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Employer Market Power in Silicon Valley

Matthew Gibson

No 24-398, Upjohn Working Papers from W.E. Upjohn Institute for Employment Research

Abstract: Adam Smith alleged that employers often secretly combine to reduce labor earnings. This paper examines an important case of such behavior: illegal no-poaching agreements through which information-technology companies agreed not to compete for each other’s workers. Exploiting the plausibly exogenous timing of a U.S. Department of Justice investigation, I estimate the effects of these agreements using a difference-in-difference design. Data from Glassdoor permit the inclusion of rich employer- and job-level controls. On average the no-poaching agreements reduced salaries at colluding firms by 5.6 percent, consistent with considerable employer market power. Stock bonuses and job satisfaction were also negatively affected.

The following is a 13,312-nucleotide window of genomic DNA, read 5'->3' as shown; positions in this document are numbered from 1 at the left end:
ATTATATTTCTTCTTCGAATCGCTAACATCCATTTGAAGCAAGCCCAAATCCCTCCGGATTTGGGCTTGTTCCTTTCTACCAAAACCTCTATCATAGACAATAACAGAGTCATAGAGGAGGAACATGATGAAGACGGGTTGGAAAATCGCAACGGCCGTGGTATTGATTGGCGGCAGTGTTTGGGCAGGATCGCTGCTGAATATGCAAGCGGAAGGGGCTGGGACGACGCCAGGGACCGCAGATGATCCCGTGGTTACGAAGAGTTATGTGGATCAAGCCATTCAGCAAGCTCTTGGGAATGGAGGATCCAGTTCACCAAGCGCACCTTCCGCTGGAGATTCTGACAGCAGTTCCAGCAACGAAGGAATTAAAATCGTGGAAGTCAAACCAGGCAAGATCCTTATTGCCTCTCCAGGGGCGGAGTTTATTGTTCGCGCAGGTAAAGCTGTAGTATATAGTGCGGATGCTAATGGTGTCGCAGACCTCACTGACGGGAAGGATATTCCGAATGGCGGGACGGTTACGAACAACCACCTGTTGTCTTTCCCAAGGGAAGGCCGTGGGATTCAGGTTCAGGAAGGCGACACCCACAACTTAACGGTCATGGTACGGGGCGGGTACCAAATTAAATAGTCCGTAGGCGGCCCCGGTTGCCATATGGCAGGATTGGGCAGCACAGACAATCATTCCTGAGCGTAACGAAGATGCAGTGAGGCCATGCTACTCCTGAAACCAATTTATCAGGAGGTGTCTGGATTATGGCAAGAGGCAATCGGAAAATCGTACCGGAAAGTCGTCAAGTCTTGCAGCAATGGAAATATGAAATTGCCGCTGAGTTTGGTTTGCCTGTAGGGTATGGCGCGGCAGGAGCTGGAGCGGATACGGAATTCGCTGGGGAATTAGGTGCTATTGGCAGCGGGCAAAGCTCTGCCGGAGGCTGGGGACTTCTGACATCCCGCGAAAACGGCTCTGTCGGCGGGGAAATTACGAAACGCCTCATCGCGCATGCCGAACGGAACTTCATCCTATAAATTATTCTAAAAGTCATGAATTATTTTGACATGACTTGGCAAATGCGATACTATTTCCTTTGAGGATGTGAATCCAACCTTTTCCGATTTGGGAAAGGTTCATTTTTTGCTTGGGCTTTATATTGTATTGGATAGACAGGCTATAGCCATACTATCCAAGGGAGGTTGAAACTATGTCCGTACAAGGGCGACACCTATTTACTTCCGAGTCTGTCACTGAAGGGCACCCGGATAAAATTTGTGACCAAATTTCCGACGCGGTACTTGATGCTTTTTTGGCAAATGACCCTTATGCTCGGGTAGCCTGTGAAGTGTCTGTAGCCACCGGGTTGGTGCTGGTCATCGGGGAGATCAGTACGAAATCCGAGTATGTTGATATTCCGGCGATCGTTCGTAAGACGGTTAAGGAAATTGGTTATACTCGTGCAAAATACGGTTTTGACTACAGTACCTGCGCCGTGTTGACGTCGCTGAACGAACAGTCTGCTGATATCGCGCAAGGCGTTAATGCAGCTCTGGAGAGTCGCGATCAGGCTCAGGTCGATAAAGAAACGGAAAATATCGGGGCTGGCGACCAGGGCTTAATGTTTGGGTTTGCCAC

Keywords: No-poach agreement; employer market power; Silicon Valley; tech companies; Glassdoor; compensation (search for similar items in EconPapers)
JEL-codes: J42 K21 K42 L41 (search for similar items in EconPapers)
Date: 2024-03
New Economics Papers: this item is included in nep-com, nep-ict, nep-law, nep-lma and nep-reg
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